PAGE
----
Here are some tips to do your best in choreographic moves that are difficult for you:

*** check out the preparatory movement, like a demi plie, just before a difficult move. Are you losing turnout, posture or correct push-off (heel on the floor)?
*** does any particular muscle need strengthening for a new move? Instead of practicing it over and over, fatiguing your whole body, decide if you need a high intensity exercise with a weight perhaps, to isolate and build strength in one (or one group) of muscles. If so, you need only do this exercise once or twice a week to build that muscle up.
*** need more flexibility for a specific dance position? If so, do not over do it. Stretch whenever you are warmed up, for the position, without pain, and make sure you stretch a properly positioned muscle, and not the ligaments holding a joint. Ligaments just tear, they don't stretch. Hold any stretch position motionless, do not bounce or even pulse. You'll feel a release into a further stretch, bit by bit.
*** make time for some hot baths in Epsom Salts! Or Apple Cider Vinegar, which will pull wastes out of your muscles. Bathing is a lost art for many athletes.

Get some information on brain training. You can rehearse mentally and benefit physically. It's true, studies have been done. Also, get the brain training to manage stress and anxiety that seems to accompany competition for most performers. This in itself will improve your ballet and all your dancing.

And ultimately, send your self-critic self on a vacation. Accept all the praise you get, and enjoy your recital season!

Tuesday, May 12, 2009

Would-Be Adult Beginners in Ballet Classes Suffer From Needless Self Doubt

A quick survey of articles on the internet show that articles read by adult beginners in ballet outnumber those read by the (somewhat) more self-accepting younger ballerinas and men in ballet. Many older would-be dance students worry that they are too old to get anything out of taking ballet.

There seems to be a degree of self-consciousness in most adult ballet students that I hear from. However, the self-doubt is needless because it really does not matter, except to each individual, what the goals of studying classical dance are. Each to his own.

Some adult ballet beginners will attempt to train long and hard enough to dance in pointe shoes, yet many will not have that aim in mind.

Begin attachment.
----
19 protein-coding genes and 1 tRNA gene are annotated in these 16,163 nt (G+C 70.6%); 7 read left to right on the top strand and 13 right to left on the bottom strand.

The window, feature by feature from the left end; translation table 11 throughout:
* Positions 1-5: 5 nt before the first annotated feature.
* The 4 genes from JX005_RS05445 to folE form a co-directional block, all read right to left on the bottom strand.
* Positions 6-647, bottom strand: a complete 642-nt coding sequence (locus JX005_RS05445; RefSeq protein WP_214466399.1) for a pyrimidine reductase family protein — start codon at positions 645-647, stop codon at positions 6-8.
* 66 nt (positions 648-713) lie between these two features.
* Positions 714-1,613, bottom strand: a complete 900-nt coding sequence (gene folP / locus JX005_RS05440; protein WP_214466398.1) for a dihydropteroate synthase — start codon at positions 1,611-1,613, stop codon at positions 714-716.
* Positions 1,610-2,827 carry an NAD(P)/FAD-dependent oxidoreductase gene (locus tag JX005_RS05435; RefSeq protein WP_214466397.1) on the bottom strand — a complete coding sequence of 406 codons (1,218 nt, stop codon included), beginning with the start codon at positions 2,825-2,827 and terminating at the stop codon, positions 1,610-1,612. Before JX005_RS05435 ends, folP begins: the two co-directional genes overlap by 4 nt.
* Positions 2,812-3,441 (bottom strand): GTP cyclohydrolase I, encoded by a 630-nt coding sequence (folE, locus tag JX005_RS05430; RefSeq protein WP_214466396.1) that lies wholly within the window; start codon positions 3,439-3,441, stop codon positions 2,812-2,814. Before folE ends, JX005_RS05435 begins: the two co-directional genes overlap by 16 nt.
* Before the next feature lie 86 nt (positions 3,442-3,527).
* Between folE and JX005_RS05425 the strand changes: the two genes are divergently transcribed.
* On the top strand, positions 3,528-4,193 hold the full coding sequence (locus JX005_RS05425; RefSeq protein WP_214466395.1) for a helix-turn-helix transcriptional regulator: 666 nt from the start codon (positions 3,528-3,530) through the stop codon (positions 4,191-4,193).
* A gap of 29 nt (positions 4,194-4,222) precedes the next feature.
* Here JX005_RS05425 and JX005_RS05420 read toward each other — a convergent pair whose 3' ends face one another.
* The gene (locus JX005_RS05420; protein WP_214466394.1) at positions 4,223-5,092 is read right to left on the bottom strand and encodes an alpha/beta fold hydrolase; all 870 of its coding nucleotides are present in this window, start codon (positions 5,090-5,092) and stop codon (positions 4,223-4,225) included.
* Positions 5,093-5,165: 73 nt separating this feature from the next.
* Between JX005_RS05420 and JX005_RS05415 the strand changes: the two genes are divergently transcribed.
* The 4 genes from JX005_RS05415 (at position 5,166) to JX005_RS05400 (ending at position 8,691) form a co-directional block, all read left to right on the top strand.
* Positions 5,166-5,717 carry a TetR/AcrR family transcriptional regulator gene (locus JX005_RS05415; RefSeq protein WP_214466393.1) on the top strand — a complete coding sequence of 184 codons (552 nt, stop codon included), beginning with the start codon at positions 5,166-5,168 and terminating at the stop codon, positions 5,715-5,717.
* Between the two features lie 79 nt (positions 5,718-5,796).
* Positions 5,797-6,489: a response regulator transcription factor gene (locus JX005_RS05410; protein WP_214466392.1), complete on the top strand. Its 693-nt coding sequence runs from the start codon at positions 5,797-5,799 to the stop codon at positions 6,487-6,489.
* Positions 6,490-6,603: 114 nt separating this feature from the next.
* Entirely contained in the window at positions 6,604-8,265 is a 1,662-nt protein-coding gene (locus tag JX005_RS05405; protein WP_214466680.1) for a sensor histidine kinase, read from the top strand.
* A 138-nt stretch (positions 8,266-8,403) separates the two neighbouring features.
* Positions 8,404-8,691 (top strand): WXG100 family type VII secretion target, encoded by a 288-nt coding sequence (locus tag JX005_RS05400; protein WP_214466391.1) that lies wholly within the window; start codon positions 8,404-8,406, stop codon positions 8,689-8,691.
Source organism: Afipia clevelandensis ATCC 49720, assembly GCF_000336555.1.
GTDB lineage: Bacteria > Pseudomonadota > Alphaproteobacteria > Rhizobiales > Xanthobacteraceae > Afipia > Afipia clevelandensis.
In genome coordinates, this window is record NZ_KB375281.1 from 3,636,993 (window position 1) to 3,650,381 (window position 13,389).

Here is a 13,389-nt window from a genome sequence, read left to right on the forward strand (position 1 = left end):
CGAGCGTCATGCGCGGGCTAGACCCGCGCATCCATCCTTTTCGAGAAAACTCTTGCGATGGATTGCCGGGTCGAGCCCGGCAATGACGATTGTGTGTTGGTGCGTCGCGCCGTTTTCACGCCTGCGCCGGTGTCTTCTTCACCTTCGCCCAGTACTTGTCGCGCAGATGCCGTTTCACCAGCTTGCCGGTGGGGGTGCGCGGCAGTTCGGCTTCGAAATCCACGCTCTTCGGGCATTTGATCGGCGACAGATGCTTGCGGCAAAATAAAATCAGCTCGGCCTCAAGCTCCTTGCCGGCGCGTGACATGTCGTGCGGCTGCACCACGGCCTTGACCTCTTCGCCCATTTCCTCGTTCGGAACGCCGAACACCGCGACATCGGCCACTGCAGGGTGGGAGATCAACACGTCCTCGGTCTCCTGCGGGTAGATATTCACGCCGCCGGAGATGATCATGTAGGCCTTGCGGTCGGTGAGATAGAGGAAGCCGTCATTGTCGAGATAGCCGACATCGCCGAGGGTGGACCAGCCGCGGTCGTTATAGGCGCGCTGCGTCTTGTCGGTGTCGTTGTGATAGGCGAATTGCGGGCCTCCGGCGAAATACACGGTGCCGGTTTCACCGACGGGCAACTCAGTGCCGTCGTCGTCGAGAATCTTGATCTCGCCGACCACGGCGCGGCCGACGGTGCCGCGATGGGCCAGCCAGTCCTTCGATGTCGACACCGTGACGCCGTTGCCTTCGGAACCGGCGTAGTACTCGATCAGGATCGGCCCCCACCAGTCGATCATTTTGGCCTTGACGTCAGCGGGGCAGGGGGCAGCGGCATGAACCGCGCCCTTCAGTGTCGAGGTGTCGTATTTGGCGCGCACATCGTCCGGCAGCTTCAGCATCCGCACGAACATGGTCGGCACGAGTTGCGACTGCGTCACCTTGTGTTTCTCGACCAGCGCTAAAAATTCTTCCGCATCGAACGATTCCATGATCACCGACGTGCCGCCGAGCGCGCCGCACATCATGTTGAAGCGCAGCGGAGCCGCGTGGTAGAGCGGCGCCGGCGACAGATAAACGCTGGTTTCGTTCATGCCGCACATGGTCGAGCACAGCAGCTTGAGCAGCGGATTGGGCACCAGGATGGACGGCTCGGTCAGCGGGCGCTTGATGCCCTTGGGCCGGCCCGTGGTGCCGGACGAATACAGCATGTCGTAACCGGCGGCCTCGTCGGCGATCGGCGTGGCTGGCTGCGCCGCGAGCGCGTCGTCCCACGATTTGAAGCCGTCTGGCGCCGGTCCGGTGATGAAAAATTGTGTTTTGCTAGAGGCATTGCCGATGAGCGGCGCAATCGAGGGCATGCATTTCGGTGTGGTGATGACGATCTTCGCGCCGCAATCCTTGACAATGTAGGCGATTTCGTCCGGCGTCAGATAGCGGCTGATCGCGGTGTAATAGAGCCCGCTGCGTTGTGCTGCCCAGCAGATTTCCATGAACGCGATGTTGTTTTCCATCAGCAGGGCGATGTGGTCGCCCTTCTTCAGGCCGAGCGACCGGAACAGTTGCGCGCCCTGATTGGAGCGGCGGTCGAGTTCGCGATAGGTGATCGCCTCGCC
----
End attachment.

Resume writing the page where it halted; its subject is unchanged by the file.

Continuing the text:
Many want an exercise program that also lends to developing grace and elegance. As exercise, ballet provides high intensity workouts for the lower body, while also challenging the upper body muscles, in a lighter manner.

Properly taught and practiced, classical dance increases both muscles strength and stamina. Reflexes are improved, and if kept up through the senior years, ballet will help increase bone density, balance and muscle strength.

A strong heart and strong lungs' response in an emergency moment relies on muscle strength. The heart and lungs do not actually strengthen by prolonged low intensity exercise (such as walking and running) as previously thought. This is because the stronger the muscles are, the less the heart and lungs NEED to respond to a sudden burst of movement or intense muscle contractions.

I hope that adults who want to do ballet just go ahead. Whatever the flexibility and the resulting ballet positions, whatever the muscle type and the resulting ballet technique, the benefits are enormous and these adult exercisers are way ahead of the aging/degeneration progression.

Define for yourself what you want to get out of ballet classes, enjoy every minute of it, and throw away any needless self-doubts.

To support your ballet training, take advantage of the remarkable ballet education that is available at this ballet store.